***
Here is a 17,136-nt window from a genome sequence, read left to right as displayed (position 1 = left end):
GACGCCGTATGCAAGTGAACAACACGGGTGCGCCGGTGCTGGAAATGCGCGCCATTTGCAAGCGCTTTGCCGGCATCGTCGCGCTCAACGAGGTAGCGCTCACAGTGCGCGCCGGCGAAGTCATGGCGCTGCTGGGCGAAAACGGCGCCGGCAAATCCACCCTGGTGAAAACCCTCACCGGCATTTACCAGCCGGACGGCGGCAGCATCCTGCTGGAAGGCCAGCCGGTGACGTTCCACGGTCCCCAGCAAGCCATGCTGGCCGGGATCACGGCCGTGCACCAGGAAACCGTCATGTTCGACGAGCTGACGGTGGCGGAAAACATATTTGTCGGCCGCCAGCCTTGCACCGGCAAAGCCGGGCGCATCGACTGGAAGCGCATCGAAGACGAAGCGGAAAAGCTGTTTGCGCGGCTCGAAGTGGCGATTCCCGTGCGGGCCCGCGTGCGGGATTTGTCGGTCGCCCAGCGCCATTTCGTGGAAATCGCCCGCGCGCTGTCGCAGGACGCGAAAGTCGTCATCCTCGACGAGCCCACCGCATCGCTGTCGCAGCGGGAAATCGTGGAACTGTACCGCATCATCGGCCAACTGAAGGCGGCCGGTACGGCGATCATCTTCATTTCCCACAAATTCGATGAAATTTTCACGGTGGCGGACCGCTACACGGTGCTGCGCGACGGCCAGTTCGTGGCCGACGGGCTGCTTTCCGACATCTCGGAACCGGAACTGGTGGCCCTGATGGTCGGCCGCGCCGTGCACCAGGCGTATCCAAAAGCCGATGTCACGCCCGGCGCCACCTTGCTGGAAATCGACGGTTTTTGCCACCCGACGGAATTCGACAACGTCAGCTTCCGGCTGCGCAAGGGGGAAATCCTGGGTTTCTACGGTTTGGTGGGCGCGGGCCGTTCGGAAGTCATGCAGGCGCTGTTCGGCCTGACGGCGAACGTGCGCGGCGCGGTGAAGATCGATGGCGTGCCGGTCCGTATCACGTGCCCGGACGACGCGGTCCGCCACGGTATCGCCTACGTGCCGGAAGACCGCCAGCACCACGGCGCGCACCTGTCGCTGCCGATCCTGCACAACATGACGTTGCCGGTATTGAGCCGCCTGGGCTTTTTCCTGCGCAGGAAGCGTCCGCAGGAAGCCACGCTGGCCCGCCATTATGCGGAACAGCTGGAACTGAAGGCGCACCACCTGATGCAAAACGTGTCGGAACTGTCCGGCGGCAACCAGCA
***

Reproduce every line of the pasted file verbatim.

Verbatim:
Here is a 17,136-nt window from a genome sequence, read left to right as displayed (position 1 = left end):
GACGCCGTATGCAAGTGAACAACACGGGTGCGCCGGTGCTGGAAATGCGCGCCATTTGCAAGCGCTTTGCCGGCATCGTCGCGCTCAACGAGGTAGCGCTCACAGTGCGCGCCGGCGAAGTCATGGCGCTGCTGGGCGAAAACGGCGCCGGCAAATCCACCCTGGTGAAAACCCTCACCGGCATTTACCAGCCGGACGGCGGCAGCATCCTGCTGGAAGGCCAGCCGGTGACGTTCCACGGTCCCCAGCAAGCCATGCTGGCCGGGATCACGGCCGTGCACCAGGAAACCGTCATGTTCGACGAGCTGACGGTGGCGGAAAACATATTTGTCGGCCGCCAGCCTTGCACCGGCAAAGCCGGGCGCATCGACTGGAAGCGCATCGAAGACGAAGCGGAAAAGCTGTTTGCGCGGCTCGAAGTGGCGATTCCCGTGCGGGCCCGCGTGCGGGATTTGTCGGTCGCCCAGCGCCATTTCGTGGAAATCGCCCGCGCGCTGTCGCAGGACGCGAAAGTCGTCATCCTCGACGAGCCCACCGCATCGCTGTCGCAGCGGGAAATCGTGGAACTGTACCGCATCATCGGCCAACTGAAGGCGGCCGGTACGGCGATCATCTTCATTTCCCACAAATTCGATGAAATTTTCACGGTGGCGGACCGCTACACGGTGCTGCGCGACGGCCAGTTCGTGGCCGACGGGCTGCTTTCCGACATCTCGGAACCGGAACTGGTGGCCCTGATGGTCGGCCGCGCCGTGCACCAGGCGTATCCAAAAGCCGATGTCACGCCCGGCGCCACCTTGCTGGAAATCGACGGTTTTTGCCACCCGACGGAATTCGACAACGTCAGCTTCCGGCTGCGCAAGGGGGAAATCCTGGGTTTCTACGGTTTGGTGGGCGCGGGCCGTTCGGAAGTCATGCAGGCGCTGTTCGGCCTGACGGCGAACGTGCGCGGCGCGGTGAAGATCGATGGCGTGCCGGTCCGTATCACGTGCCCGGACGACGCGGTCCGCCACGGTATCGCCTACGTGCCGGAAGACCGCCAGCACCACGGCGCGCACCTGTCGCTGCCGATCCTGCACAACATGACGTTGCCGGTATTGAGCCGCCTGGGCTTTTTCCTGCGCAGGAAGCGTCCGCAGGAAGCCACGCTGGCCCGCCATTATGCGGAACAGCTGGAACTGAAGGCGCACCACCTGATGCAAAACGTGTCGGAACTGTCCGGCGGCAACCAGCA